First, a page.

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Bus Boys - 1980 Minimum Wage Rock N Roll



ARTIST: Bus Boys
ALBUM: Minimum Wage Rock n Roll
LABEL: Arista
SERIAL: AB 4280
YEAR: 1980

COUNTRY OF ORIGIN:

LINEUP: Gus Lounderman - vocals * Victor Johnson - guitars * Kevin O'Neal - bass * Steve Felix - drums * Brian O'Neal - keyboards

TRACK LISTING: 01 Dr Doctor * 02 Minimum Wage * 03 Did You See Me? * 04 There Goes The Neighborhood * 05 Johnny Soul'd Out * 06 KKK * 07 Anggie * 08 D Day * 09 Tell The Coach * 10 We Stand United


Background
The Bus Boys gained recognition in the early 80's as a black band (with one Hispanic) playing hard rock in a manner usually reserved for white musicians. This led to obvious media scrutiny and attention, which didn't detract from the fact that they were accomplished players themselves, delivering a scorching, scathing debut. They were a throwback to old time rockers like Chuck Berry in many facets, with a (mostly) straight forward rock and roll approach, but were more cynical and tongue in cheek, with songs like 'There Goes The Neighbourhood'. In that regard the band predated Ice-T and tracks like 'KKK Bitch' by a good decade. Formed in the late seventies as teenagers, the Bus Boys were signed by major label Arista, giving black artists some hope in the rock stakes.


The Songs
Coming on like Bachman Turner Overdrive on opener 'Dr Doctor' doesn't hurt initial impressions as the titanic hard rock riffs that characterised such acts is the main focus and drives precedings along. There's a touch of synth to 'Minimum Wage', which treads new wave leanings, but the still topical lyrics concerning life on the bottom are the bare truth, 'I work in the kitchen from eight till ten, go home for a minute and do it again'. A stunning lyrical attack. 'Did You See Me' conjures up thoughts of that atrocity 'Rock Lobster' by The B-52's, thanks to the dreaded new wave keyboards, now in full cry. The riff tone is derived from Edgar Winter's 'Frankenstein' dinosaur, very early 70's styled. The focus behind 'There Goes The Neighbourhood' is not what it seems, concerning whites moving into a black area, instead of the other way around. It overshadows a Doobie Brothers 'It Keeps You Running' era mixture of sounds. A vintage 50's rocker 'Johnny Soul'd Out' livens things up, hinting that 'Johnny sold out' his r'n'b roots for rock and roll. The heaviest moment is the tremendous piano/guitar based force of 'KKK' with still relevant lyrics like 'do you still call me a monkey because of my colour'? and a chant of 'nigger', which may have been considered ground breaking at the time. 'Tell The Coach' is superb AOR, with more understated social lyrics, which give the music a satirical feel, not suiting each other, the whole point. 'We Stand United' is the opposite, bass heavy and disco based, but 'Respect' returns to the rock side, despite a persistent keyboard drone, the band standing up for themselves, insisting 'if you don't like rock and roll you can kiss my ass'.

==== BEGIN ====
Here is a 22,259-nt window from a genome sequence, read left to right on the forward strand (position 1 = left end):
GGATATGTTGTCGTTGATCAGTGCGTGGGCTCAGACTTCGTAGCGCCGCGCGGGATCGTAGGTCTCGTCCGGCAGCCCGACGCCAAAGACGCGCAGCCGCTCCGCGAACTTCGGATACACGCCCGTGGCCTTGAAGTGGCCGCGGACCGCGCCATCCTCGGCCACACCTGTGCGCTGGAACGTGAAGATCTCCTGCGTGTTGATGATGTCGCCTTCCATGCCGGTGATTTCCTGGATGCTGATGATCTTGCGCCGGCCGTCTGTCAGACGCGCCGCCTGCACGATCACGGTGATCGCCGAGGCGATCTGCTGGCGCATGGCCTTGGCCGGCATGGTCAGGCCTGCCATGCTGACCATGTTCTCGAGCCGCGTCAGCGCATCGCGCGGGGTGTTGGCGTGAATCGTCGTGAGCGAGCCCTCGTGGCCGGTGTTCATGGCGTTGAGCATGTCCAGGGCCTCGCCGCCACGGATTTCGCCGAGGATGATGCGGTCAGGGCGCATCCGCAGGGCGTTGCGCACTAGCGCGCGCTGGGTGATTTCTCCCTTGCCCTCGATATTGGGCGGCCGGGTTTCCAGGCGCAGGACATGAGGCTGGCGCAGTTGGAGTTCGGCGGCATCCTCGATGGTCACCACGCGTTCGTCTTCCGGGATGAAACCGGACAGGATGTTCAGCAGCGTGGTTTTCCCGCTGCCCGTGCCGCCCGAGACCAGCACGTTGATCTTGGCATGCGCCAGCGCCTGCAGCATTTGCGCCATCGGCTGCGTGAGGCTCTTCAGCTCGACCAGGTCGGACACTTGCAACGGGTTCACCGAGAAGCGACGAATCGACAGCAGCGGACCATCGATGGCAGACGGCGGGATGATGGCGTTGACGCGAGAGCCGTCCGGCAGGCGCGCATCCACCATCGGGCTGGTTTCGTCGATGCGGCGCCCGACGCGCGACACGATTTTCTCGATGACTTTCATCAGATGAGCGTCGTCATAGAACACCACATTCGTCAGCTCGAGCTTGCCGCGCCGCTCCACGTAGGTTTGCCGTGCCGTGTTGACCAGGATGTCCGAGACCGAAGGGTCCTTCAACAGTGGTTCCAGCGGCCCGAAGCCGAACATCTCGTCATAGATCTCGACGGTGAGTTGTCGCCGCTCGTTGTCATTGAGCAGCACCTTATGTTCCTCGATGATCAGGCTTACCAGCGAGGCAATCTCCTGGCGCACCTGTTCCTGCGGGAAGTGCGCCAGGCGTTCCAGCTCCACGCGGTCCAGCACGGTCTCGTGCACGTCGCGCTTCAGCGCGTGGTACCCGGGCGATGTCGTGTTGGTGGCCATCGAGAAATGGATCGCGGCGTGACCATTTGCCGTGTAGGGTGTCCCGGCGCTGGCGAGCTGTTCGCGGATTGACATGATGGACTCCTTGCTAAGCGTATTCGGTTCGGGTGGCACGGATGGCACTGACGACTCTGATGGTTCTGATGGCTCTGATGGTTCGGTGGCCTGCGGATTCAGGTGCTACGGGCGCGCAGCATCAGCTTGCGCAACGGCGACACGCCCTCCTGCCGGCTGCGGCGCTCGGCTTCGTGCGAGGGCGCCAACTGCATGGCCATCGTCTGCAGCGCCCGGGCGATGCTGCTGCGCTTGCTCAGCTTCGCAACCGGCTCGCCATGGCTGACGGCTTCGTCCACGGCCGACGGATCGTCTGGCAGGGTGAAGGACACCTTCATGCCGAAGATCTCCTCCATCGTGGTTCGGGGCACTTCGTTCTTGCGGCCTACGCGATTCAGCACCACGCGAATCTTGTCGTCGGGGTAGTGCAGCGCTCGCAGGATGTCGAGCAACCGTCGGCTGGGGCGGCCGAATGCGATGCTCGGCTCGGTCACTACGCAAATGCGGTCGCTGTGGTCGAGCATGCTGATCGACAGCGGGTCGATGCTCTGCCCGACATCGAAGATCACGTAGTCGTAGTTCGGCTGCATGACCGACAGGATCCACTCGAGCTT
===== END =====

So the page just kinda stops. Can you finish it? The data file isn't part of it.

In Summary
Quite the eclectic mix here! Regardless the instances of basic rock leave lasting impressions despite the bands ability to shift from genre to genre at will, and not imposing themselves to one in particular. The Bus Boys returned in 1982 with 'American Worker', and later gained their biggest fame by contributing the theme song to 1982's Eddie Murphy/Nick Nolte film '48 Hours', 'The Boys Are Back In Town', even appearing in the movie. It wasn't until 1988's 'Money Don't Make No Man' (Voss Records) that a new album was issued, but by then the lineup was fractured, the band soon splitting. Brian O'Neal has since reformed the band and at last check were still a viable touring outfit. Elsewhere, Victor Johnson went to join LA metallers Sound Barrier and Total Eclipse, and is currently a member of Sammy Hagar's band The Waboritas. The lasting impression of The Bus Boys is a band confronting social fears and hidden agendas, with bracing music to suit. Often overlooked, the album is readily available to order on CD.


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